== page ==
The DC Condo Market, Part 3: Where the New Condos Are

by Will Smith

UrbanTurf and McWilliams|Ballard have partnered to produce a series of articles that look at the new condo market in the DC area over the last 18 months. Below is the third article of five in the series. The report upon which this article is based is available for free download here. Also be sure to read:

It was just a couple years ago that there was much hand-wringing about the glut of new condos going up across the DC metropolitan area. But once the real estate bubble burst and the economy started turning south, construction of new condos came to a screeching halt. Since then, much of that new condo “inventory” has been gradually bought up, the economic crisis notwithstanding. Total available inventory now stands at about 6,500 condos, down from almost 18,000 at the height in 2006 and below 7,000 for the first time in over five years.

So, where exactly are the remaining new condos available for purchase? Take a look at the table below:


The District itself still has the largest supply, which is not surprising since it was where so much of the new construction occurred. But note that DC also has the least inventory in terms of years of supply, a measure of how long it would take for all the new condos to be purchased at the current sales pace. While it might seem counter-intuitive that DC has both the most unsold inventory and the least years of supply, that really just highlights how much faster new condos sell in DC versus almost everywhere else.

Much of the remaining condo inventory in DC and the close-in areas is concentrated in a few specific submarkets, namely the U Street-Logan Circle and Mount Vernon Triangle-Penn Quarter corridors in DC, the Rosslyn-Ballston corridor in Arlington, and to a lesser extent Old Town in Alexandria. Following is the remaining inventory in each of those areas:


The picture changes dramatically outside the Beltway. The new condo market in Prince William County, for example, is still reeling. While the number of unsold condos there is comparable to that of DC, actual sales are at a veritable standstill. At the current glacial pace of sales, it would take 18 years for all the new condo supply to finally be absorbed by the market.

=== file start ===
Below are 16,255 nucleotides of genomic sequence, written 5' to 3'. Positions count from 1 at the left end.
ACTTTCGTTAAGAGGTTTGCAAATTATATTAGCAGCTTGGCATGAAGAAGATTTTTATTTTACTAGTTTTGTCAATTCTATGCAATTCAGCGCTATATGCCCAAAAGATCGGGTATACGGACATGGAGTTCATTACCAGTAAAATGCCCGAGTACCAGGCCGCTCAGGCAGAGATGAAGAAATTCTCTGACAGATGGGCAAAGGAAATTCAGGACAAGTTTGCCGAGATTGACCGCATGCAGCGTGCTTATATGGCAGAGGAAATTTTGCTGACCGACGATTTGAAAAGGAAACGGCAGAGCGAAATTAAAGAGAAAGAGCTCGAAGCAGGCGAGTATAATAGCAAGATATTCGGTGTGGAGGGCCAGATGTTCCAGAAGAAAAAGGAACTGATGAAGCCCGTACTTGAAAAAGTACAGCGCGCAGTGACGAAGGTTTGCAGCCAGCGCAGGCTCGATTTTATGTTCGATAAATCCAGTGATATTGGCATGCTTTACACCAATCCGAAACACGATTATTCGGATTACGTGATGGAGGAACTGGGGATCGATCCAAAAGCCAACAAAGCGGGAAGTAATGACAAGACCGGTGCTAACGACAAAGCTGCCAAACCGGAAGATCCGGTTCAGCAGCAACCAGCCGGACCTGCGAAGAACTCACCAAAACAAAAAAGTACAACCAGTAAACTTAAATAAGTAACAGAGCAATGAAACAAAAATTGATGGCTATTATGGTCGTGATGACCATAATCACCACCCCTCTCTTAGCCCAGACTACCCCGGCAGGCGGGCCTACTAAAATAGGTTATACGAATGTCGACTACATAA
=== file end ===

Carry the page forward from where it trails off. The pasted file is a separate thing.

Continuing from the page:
The problem for Prince William County, and to a lesser extent Loudoun, is twofold. First, short sales and foreclosures dominate the market, dampening demand for new condos sold at market-rate. Second, the difference in price between a condo and a single-family home is much less than in close-in markets, so condos also have to compete with houses. “In Prince William County, you could pay $149,000 for a condo, but you could probably find a short-sale house for $199,000 or $249,000,” explained Mark Franceski, director of market research at real estate sales and marketing firm McWilliams|Ballard. “That’s a much easier jump to make than in DC, where a comparable price difference between a condo and a house can often be hundreds of thousands of dollars.”

In the fourth part of this series, we’ll look at what the depleting condo inventory means for the market.

This article originally published at http://dc.urbanturf.com/articles/blog/the_dc_condo_market_part_3_where_the_new_condos_are/1355

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